Is where you should malke y
1.-I have the LARGEST A
2.-I Carry the iGE
3.-My Prices are as
AT THE BEAL
*Ue D.C DE
We have a large assortment
such as Bunting, Crepe Pap
The ladies are invited to ma]
ny P. Dominiek died -seiz.4 and
Tms of Sale: 'Oje4'hird of the
rlase money to be paid in cash,
Ldthe balance in two equal annual
alments, with interest from day
fsle at the. rate of eight per cent.Me k
rmm, the eredit portion to be.
eued by a bond of the purebaser
Ln mortgage of the premises sold,
ihleave to the purchaser to pay f
il is bid in cash. prii
ee purchaser to pay for papersTa
recodinig of same.Ta
ortgage to provide for a ten per
n.attorney's fee in case of fore- m
~lsre oi- collection by an attorney. anC
H. H. ikard,
Master for N. C., S. C. B. B. I
v 9, 1909.
[AABE sTOCK FOR SAE E
e undersigned exeutors of Mrs. By author
[OiA. .C. Wicker will sell, at publie and testame
ae,on salesday i December, 19Q9, deceased, I
ollowing stocks, of - which the cry in front
adMr. Lou A. C. Wicker died Newberry, S
1ze and possessed: eember, 1901
10shares in the Newberry Cotton land of wi
1il. 10 shares in the Mollohon Cot- lot of land i
onMills, 5 shares in the Comimer- containing ti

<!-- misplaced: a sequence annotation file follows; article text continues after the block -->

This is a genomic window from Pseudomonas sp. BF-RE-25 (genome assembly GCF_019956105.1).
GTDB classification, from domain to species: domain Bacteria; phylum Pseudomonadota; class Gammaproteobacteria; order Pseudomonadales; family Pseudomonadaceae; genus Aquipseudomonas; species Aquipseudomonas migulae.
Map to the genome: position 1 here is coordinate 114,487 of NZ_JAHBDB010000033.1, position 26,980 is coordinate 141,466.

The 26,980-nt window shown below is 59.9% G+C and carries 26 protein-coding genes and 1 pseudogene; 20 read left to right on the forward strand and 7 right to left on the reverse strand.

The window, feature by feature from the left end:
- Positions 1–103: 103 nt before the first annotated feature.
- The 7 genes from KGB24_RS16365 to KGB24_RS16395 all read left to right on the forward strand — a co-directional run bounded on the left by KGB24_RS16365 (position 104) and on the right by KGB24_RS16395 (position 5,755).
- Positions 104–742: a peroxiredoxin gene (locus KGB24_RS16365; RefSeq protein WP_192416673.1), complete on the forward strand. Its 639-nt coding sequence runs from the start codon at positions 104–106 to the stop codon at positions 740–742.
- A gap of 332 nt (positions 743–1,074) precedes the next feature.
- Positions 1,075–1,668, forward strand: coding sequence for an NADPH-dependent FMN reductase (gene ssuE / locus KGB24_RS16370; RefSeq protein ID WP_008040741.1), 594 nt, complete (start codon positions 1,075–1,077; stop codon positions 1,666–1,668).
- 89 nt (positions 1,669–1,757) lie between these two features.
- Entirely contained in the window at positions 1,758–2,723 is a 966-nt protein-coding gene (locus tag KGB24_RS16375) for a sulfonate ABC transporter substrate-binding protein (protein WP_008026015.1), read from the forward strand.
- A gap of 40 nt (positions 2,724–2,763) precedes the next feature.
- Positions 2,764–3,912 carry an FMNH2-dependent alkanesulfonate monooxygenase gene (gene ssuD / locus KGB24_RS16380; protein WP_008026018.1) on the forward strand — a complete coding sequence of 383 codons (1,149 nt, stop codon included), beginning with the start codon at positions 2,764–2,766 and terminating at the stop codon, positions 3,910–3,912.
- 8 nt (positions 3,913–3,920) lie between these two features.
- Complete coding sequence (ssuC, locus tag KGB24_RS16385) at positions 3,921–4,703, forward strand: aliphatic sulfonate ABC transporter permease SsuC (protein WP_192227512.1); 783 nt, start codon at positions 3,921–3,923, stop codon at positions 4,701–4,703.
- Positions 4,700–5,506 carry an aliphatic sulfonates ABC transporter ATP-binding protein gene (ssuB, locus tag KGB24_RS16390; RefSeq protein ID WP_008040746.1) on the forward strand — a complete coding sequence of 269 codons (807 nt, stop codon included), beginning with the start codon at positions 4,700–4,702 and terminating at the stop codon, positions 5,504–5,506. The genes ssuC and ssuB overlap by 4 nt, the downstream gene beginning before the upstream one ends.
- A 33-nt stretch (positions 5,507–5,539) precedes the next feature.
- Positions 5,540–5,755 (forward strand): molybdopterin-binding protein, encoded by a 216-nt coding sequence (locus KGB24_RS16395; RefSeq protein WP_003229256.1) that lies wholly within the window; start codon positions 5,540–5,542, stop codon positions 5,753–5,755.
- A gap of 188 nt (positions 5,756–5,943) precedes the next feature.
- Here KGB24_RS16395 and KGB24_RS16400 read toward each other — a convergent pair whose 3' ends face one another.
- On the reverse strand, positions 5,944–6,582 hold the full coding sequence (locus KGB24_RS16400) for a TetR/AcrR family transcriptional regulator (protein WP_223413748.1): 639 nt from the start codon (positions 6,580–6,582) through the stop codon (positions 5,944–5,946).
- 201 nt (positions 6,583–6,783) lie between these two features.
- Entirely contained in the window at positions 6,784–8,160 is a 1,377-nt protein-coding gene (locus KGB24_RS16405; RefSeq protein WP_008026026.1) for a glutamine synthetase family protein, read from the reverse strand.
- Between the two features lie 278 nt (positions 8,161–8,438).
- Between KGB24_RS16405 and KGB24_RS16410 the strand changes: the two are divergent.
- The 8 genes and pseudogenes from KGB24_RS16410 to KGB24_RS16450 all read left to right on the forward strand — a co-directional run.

P ank of Newherry. 30 shares in (1) acre, m<
' armers' Oil Mill. onl Harrimgt
J. H. Wicker, rates it fron
W. J. Wicker, ton, ,this beir
eitors of the Estate of Mrs. H. S. Booze>
ou .C Wie.r jhis deatih.
o buy the BEST means money well
eit-a good investment. You can
;tment many years to come. But to
at "seemingly LOW prices," is like
litters of course, but it is worthless,
our purchases for your intended gifts
%SORTMENT of Holiday Goods.
T CLASS of Godds in the City.
Low as the QUALITY of goods can
y are the same every day.
JTLFUL STOCK OF
Is & Boys.
of decorations in the U. D. C. Colors
er, Garlands and Confederate Flags.
de my store their headquarters during
I am representing the
inuri Marble and Gfrite Co8
CH'iRLOTTE, N. C.,
this section, and am prepared to make you
:es on anything In the-way of Headstones,
lets, Monuments, Etc. See my cuts and get
prices before placing your order. Material
-iL L E R N E WBE RRY, S.1C
O'S LAND sALE. jTrso ae h uearwl
ty given in the last willbeejie topy n-tir f e(4
r of Henry S. Boozer. t escrdb odadm~g
will seHl at publio out- pybei ~oeulana iti
of the Court House at mns ihitrs rmtedyo
C., on Salesday in De- jsl tegtprcn.pybe~
, the following ' lot ofnuly wihlaetatiiatpy- -
sh he died seized: T'hat mnsi hl ri at k ~t
n the tow-n of NewberyIamr tggocnan tplto
ree-fourths (3-4) of one Jrqiigtnpr cn. atre
re or less, and fronting;fe,iplcdnth hnso a a
on street which sepa-trny orclein. P ch ert
the land of J. A. Bur-pa foppes ndrcdig
g the lot on which Capt. J .Welr
reidd t hetie ofeQuirdtalifie-td of the
purchasemny neah h bhe